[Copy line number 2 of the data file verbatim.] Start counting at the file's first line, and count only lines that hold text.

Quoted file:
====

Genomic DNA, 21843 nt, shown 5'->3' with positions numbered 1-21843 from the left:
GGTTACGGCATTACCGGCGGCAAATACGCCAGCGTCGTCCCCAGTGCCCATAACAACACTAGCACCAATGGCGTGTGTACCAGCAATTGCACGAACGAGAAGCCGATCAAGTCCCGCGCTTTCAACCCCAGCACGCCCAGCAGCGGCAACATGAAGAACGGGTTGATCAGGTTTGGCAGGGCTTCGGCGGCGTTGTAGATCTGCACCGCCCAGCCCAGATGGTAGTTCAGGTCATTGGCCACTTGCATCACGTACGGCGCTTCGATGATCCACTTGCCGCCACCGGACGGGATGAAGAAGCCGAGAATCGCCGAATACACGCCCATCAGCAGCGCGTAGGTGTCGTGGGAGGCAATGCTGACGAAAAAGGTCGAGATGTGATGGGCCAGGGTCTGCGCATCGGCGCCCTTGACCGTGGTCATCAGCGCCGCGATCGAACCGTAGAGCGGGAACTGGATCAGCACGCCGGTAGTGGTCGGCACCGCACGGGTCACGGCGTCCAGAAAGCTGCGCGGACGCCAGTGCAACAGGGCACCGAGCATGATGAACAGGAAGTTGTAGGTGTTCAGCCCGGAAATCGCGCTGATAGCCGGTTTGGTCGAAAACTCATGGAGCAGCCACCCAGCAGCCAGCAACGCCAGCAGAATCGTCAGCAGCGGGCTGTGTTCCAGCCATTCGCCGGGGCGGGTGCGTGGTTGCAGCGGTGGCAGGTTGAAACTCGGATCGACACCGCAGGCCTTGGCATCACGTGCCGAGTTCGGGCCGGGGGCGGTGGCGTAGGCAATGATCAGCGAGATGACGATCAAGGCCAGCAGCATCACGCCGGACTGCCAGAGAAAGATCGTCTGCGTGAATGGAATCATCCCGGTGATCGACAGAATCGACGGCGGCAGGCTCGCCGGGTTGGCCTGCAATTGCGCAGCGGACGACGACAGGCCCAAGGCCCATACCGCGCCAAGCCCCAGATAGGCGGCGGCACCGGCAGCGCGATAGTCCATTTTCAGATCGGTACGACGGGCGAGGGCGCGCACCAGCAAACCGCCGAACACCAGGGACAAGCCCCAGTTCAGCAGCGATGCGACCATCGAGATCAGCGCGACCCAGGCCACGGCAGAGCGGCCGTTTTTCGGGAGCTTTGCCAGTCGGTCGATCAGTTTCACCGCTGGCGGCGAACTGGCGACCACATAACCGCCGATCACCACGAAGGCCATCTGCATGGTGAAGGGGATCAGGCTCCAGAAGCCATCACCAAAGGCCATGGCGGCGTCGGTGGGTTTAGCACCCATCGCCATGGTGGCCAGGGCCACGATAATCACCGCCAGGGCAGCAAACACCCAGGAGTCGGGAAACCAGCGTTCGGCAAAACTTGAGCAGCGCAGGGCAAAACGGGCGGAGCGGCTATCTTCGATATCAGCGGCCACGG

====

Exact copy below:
GGTTACGGCATTACCGGCGGCAAATACGCCAGCGTCGTCCCCAGTGCCCATAACAACACTAGCACCAATGGCGTGTGTACCAGCAATTGCACGAACGAGAAGCCGATCAAGTCCCGCGCTTTCAACCCCAGCACGCCCAGCAGCGGCAACATGAAGAACGGGTTGATCAGGTTTGGCAGGGCTTCGGCGGCGTTGTAGATCTGCACCGCCCAGCCCAGATGGTAGTTCAGGTCATTGGCCACTTGCATCACGTACGGCGCTTCGATGATCCACTTGCCGCCACCGGACGGGATGAAGAAGCCGAGAATCGCCGAATACACGCCCATCAGCAGCGCGTAGGTGTCGTGGGAGGCAATGCTGACGAAAAAGGTCGAGATGTGATGGGCCAGGGTCTGCGCATCGGCGCCCTTGACCGTGGTCATCAGCGCCGCGATCGAACCGTAGAGCGGGAACTGGATCAGCACGCCGGTAGTGGTCGGCACCGCACGGGTCACGGCGTCCAGAAAGCTGCGCGGACGCCAGTGCAACAGGGCACCGAGCATGATGAACAGGAAGTTGTAGGTGTTCAGCCCGGAAATCGCGCTGATAGCCGGTTTGGTCGAAAACTCATGGAGCAGCCACCCAGCAGCCAGCAACGCCAGCAGAATCGTCAGCAGCGGGCTGTGTTCCAGCCATTCGCCGGGGCGGGTGCGTGGTTGCAGCGGTGGCAGGTTGAAACTCGGATCGACACCGCAGGCCTTGGCATCACGTGCCGAGTTCGGGCCGGGGGCGGTGGCGTAGGCAATGATCAGCGAGATGACGATCAAGGCCAGCAGCATCACGCCGGACTGCCAGAGAAAGATCGTCTGCGTGAATGGAATCATCCCGGTGATCGACAGAATCGACGGCGGCAGGCTCGCCGGGTTGGCCTGCAATTGCGCAGCGGACGACGACAGGCCCAAGGCCCATACCGCGCCAAGCCCCAGATAGGCGGCGGCACCGGCAGCGCGATAGTCCATTTTCAGATCGGTACGACGGGCGAGGGCGCGCACCAGCAAACCGCCGAACACCAGGGACAAGCCCCAGTTCAGCAGCGATGCGACCATCGAGATCAGCGCGACCCAGGCCACGGCAGAGCGGCCGTTTTTCGGGAGCTTTGCCAGTCGGTCGATCAGTTTCACCGCTGGCGGCGAACTGGCGACCACATAACCGCCGATCACCACGAAGGCCATCTGCATGGTGAAGGGGATCAGGCTCCAGAAGCCATCACCAAAGGCCATGGCGGCGTCGGTGGGTTTAGCACCCATCGCCATGGTGGCCAGGGCCACGATAATCACCGCCAGGGCAGCAAACACCCAGGAGTCGGGAAACCAGCGTTCGGCAAAACTTGAGCAGCGCAGGGCAAAACGGGCGGAGCGGCTATCTTCGATATCAGCGGCCACGG